Legal Fallout From Pet Food Recall Heats Up
By Brandon James


When Menu Foods, Inc. decided to recall all of their manufactured “cuts and gravy” style pet foods in early March of 2007 due to a number of pet owners complaining that their pets were getting sick, the door for retribution via lawsuits was opened.

I say this with a little bit of levity, but just as famous as the Statue of Liberty is to this fair country, so is the class action lawsuit. 

Of course, when the first news of this terrible tragedy began to spread, our first thoughts were of the possible millions of pets who would die prematurely due to what seemed at the time a mysterious illness connected to these particular foods.  What we later found out was that the wheat gluten, used by manufacturers here in North America to boost protein content readings in their pet foods, had been contaminated with melamine, a dangerous chemical that causes extreme illness, kidney failure and even death in animals.

The first class action lawsuit was filed on March 23rd, 2007 in Wisconsin, by over 95 pet owners looking for compensation for their pet’s death and incurred medical expenses directly related to their pet ingesting the contaminated foods.  Some pet owners now deal with daily blood analysis for their pet, keeping a tight eye on such things as heart and kidney function, not to mention the incurred veterinarian bills in upwards of thousands of dollars. 

Since the first lawsuit filed against Menu Foods, Inc., many other lawsuits have been filed in such states at California, Idaho, Illinois, New Jersey and Pennsylvania.

Robert Pierce, a Pennsylvanian lawyer, filed the lawsuit in Pennsylvania of behalf of all pet owners in his State that have suffered due to the pet food contamination.  The lawsuit accuses the manufacturers of negligence, violations of consumer protection law and breach of warranty.  His advice to anyone who has been affected by this recall is to “save your evidence.”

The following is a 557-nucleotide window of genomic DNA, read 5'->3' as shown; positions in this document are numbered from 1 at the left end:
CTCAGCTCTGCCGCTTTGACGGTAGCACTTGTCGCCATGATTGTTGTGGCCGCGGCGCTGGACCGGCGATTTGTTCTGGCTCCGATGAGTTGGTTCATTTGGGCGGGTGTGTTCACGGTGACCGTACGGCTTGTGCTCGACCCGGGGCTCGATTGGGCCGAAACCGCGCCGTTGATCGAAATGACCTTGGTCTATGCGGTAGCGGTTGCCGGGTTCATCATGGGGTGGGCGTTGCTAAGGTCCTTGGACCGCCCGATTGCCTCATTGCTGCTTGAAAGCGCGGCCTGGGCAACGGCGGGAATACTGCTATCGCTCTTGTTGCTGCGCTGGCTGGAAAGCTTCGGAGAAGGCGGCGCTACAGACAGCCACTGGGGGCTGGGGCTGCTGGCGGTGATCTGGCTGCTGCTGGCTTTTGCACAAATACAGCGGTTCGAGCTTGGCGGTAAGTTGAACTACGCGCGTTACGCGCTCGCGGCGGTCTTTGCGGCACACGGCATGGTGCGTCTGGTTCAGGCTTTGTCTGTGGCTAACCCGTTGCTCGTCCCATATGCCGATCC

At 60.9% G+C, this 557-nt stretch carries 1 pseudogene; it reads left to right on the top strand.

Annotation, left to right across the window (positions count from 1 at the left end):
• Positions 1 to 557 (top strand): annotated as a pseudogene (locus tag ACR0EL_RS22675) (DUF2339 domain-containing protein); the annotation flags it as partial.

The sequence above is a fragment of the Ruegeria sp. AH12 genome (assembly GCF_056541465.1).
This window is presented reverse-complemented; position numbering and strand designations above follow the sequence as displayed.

1.       Save any receipts for the contaminated food purchased

2.       Save any contaminated food you may still possess

3.       Save any receipts of medical costs incurred

4.       Speak with your Vet and let them know you are taking part in a lawsuit and that they may need to prepare a report stating your pet did in fact get sick due to the specific contaminated products.


The purpose of a lawsuit becoming a “class action” lawsuit is to save court time.  As Robert Piece explains, “When you have a large number of animals, a common question of law, and the ability to resolve them with one particular lawsuit, that is why a class action is used -- to help avoid excessive amounts of court time, deciding each case one case at a time.”

 To become a part of a class action lawsuit in your State, first find the law firm that is representing pet owners in your State.  Then contact them and let them know that you wish to be a part of the class.  When a lawsuit is initially filed, it must be confirmed by a judge of its “class action” status.  Once that is granted, then all potential class action suit clients will be notified and asked whether or not they wish to take part in the furtherance of the lawsuit.

 There are a lot of very sad and angry pet owners out there, and outside of these lawsuits getting the appropriate compensation for these pet owners, I’d just like to put the focus back on those precious little fuzzy friends we all love and adore who are the real victims of this accident. 

 Please take a moment and remember all those pets that are now seriously ill or have lost their lives due to the carelessness of these large commercial manufacturers.


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 Links to various lawsuits:


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